Tales from the Trail

Missiles before talks — what’s the message from Iran?

September 28, 2009

Everyone has their own way of broaching subjects they don’t like.

Iran has decided the best prelude to upcoming talks with Western powers that are inevitably going to end up in a finger-pointing session over Tehran’s nuclear program, is to test fire a bunch of missiles.

Obama handles China delicately

July 29, 2009

It’s too early to tell whether President Barack Obama’s new approach to China will be more successful than his predecessor’s. But this week’s high-level dialogue in Washington underlined how the balance of power is shifting. CHINA-USA/OBAMA

Do looks matter in China?

July 16, 2009

BEIJING – Does having “a Chinese face” help two top U.S. officials in hard bargaining on energy and trade issues with the Chinese?

Governor Sanford’s walk in the woods

June 23, 2009

When Governor Mark Sanford walks out of the woods tomorrow, he’s sure for a big surprise.

from FaithWorld:

Almost two million vanish from Obama’s estimate of U.S. Muslims

June 22, 2009

dawn-front-page002 (Dawn front page for Sunday, 21 June 2009)

Almost two million people have inexplicably disappeared from the estimates of the U.S. Muslim population that President Barack Obama has given recently. In his speech to the Muslim world in Cairo on June 4, he spoke about "nearly seven million American Muslims in our country today." On Sunday, the Karachi daily Dawn published an interview with him where he said "we have five million Muslims."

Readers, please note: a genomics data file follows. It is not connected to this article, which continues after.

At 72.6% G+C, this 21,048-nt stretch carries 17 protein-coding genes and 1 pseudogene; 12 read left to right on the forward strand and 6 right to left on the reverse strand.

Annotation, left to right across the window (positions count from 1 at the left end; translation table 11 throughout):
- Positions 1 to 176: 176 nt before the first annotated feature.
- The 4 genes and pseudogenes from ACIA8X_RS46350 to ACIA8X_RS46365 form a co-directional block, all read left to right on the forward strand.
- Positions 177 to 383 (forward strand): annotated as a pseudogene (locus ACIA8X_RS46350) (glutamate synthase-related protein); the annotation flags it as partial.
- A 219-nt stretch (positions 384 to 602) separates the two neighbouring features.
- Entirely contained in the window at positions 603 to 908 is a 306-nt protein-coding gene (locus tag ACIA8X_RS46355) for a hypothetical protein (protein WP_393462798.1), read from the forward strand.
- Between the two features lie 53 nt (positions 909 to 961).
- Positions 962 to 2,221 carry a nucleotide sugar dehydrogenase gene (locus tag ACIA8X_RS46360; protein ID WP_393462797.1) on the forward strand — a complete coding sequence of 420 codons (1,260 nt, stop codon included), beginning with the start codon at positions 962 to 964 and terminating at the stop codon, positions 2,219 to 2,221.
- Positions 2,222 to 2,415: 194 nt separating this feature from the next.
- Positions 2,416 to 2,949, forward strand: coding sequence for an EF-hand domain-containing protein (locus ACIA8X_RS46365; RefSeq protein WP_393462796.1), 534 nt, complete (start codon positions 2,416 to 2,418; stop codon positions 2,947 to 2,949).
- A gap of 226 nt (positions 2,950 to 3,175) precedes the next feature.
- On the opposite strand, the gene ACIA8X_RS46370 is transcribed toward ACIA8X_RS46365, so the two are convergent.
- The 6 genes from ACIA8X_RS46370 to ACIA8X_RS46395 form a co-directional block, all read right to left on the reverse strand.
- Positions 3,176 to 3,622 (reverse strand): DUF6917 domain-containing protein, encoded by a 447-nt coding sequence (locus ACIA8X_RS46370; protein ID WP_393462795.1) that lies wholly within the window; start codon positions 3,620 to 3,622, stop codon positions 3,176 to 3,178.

German, U.S. ties strong, never you mind the wild speculation

June 6, 2009

DRESDEN, Germany – Were you under the impression that relations between the United States and Germany have been a bit frosty since President Barack Obama took office?
That Chancellor Angela Merkel doesn’t trust Obama because he went to Germany during his election OBAMA/GERMANYcampaign and cozied up to her opposition?
Or that Obama was offended by her refusal to let him deliver his big Berlin speech last year at the Brandenburg Gate, so he returned the snub by refusing to go to Berlin on this trip?
Well pish, posh. You’ve clearly been reading wildly speculative media reports.
“They are very wild and based on no facts,” Obama told a news conference Friday standing next to Merkel.
“The truth of the matter … is that the relationship, not only between our two countries but our two governments, is outstanding,” he added.
And Merkel’s assessment? Working with Obama is fun, in an analytical sort of way.
“Allow me, if I may, to … say that it’s fun to work together with the American president because very serious, very thorough analytical discussions very often lead us to draw the same conclusions,” she said.
Since they get along so well, why did Obama not travel to Berlin on this visit?
Simple matter of logistics. He was going to Dresden, going to Buchenwald, traveling to a U.S. air base and had to be in Normandy the following day for D-Day celebrations.
“There are only 24 hours in the day. And so there’s nothing to any of that speculation beyond us just trying to fit in what we could do on such a short trip. That’s all that there was,” Obama said.
A day after he spoke boldly to the Muslim world in a speech from Cairo, the U.S. president found himself boldly speaking again — this time to journalist speculators.